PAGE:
“We had so much fun at Notre Dame we rarely went off campus. The food was great. I had classes with football and basketball players, and I never had an easy class until I was a senior. Philosophy, theology, they were all hard classes for me. I would stay up until 2 a.m., hanging out and studying, and had 8 a.m. classes every year.”
While in college, Miklavcic met his future wife, Jen Dodds, from Connecticut. She went to St. Mary’s College, across the street from University of Notre Dame.
Greg’s father, Frank Miklavcic, a retired chemistry and physics teacher at Frankfort High School, and sister, Laura Miklavcic Tomlin, now living in Cincinnati, are also Notre Dame graduates. Laura worked three years in the ND football office while Holtz was coaching.
“She said it was great working for Coach Holtz,” Greg said. “She would go out and get him chicken soup and drive him to the airport.”
Greg Miklavcic went to the Notre Dame game in Louisville this year and had tickets for the Southern Cal game at Notre Dame in October.
My mystical visit to ND
My first memory of feeling a divine presence was at the University of Notre Dame. It was an early Saturday morning in July 1967. I was 18. A friend, Carl Crews, and I had been up all night driving in heavy rain through Michigan on our way back to Lebanon, Kentucky, our hometown. The rain had stopped when we arrived in South Bend but we had a two-hour wait before the bookstore opened to get Notre Dame football t-shirts.
So, we walked past the Golden Dome administration building, to the Grotto of Our Lady of Lourdes, by the twin lakes, inside Sacred Heart Church, by Theodore Hesburgh Library with the Touchdown Jesus mosaic mural. We pretty much had the campus to ourselves. I felt a calm inner peace and was thankful we had survived the night before when we had to change a flat tire on a busy highway in a pouring rain.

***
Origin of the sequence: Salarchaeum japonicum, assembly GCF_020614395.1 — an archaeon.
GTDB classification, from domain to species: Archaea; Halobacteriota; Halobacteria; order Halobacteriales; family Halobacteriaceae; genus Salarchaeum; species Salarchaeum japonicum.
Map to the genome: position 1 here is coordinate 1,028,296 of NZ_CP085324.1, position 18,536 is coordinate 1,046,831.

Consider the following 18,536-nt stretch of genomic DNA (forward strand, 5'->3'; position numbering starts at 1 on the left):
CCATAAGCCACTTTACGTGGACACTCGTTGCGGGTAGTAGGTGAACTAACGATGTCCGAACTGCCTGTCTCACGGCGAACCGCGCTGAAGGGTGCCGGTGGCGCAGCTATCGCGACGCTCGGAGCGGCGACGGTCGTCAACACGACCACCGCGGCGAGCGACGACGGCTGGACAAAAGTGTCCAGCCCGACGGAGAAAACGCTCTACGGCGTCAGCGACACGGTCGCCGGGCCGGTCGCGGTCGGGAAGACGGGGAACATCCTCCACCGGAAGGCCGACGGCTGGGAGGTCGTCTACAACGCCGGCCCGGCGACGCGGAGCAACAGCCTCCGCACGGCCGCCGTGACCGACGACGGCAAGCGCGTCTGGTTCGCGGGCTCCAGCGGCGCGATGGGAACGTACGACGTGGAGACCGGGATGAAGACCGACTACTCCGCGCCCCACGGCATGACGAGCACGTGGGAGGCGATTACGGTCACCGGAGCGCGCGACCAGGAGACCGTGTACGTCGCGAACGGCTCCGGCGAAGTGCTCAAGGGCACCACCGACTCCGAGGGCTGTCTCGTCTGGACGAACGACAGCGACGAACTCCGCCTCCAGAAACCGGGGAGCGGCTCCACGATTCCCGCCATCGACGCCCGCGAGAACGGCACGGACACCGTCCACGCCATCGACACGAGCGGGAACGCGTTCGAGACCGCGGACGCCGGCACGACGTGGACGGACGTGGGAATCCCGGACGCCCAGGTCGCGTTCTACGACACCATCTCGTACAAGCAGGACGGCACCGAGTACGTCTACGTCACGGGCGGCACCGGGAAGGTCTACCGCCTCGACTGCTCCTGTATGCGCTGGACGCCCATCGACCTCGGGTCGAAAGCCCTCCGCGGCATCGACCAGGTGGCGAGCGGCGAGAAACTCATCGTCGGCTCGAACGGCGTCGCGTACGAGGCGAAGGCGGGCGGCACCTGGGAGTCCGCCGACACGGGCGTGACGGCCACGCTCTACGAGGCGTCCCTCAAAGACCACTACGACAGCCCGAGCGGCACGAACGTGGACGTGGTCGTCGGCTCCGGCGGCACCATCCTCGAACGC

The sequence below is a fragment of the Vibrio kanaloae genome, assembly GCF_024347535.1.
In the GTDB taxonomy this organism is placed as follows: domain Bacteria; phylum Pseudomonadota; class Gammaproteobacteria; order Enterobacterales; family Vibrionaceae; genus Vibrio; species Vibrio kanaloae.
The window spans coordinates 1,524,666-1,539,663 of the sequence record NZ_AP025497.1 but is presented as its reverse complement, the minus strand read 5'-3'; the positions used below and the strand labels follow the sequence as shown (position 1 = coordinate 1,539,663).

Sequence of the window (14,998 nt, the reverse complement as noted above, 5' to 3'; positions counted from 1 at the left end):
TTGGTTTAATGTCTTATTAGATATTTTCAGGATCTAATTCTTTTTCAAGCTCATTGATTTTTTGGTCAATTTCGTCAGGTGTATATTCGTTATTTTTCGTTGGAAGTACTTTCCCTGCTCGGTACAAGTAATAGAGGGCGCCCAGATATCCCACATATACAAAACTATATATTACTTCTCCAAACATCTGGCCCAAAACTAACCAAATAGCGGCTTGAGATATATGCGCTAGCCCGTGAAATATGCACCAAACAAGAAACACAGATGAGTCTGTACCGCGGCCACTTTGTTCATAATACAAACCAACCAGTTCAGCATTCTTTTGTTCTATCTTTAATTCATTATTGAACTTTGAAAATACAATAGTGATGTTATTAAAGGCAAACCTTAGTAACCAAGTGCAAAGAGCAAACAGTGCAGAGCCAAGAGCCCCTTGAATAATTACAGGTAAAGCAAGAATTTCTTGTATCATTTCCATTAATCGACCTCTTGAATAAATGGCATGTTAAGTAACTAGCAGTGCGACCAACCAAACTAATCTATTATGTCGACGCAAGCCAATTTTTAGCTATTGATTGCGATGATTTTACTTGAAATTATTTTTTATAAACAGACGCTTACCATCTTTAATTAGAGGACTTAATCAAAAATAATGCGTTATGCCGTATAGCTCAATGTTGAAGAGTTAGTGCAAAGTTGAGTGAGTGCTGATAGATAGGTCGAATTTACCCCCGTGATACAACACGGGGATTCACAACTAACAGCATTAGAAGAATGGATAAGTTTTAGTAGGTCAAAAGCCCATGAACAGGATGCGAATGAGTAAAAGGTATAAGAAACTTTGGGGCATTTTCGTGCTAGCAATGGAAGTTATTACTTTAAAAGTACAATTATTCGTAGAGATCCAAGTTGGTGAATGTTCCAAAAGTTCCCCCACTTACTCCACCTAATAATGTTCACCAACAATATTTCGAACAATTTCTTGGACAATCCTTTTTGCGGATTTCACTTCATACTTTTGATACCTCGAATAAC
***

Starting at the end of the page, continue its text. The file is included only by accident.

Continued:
We walked around the locked football stadium and I wondered what it would be like to sit in the stadium and watch huge players in their glistening gold helmets and blue and gold uniforms running from the tunnel onto the field. I never dreamed it would happen. But it did three years later.
While going to Western Kentucky University, I met Karen Lanz on spring break at Daytona Beach, Florida, in 1970. She was a student at Eastern Kentucky University. What I remember most about our first conversations was that her parents had four season tickets to Notre Dame football games.
Six months later I was invited to go with them to a game. Notre Dame crushed Army 51-10, finished 10-1 and defeated No. 1 Texas in the Cotton Bowl on Jan. 1, 1971. Twenty-nine days later, Karen and I married in St. James Catholic Church in Elizabethtown.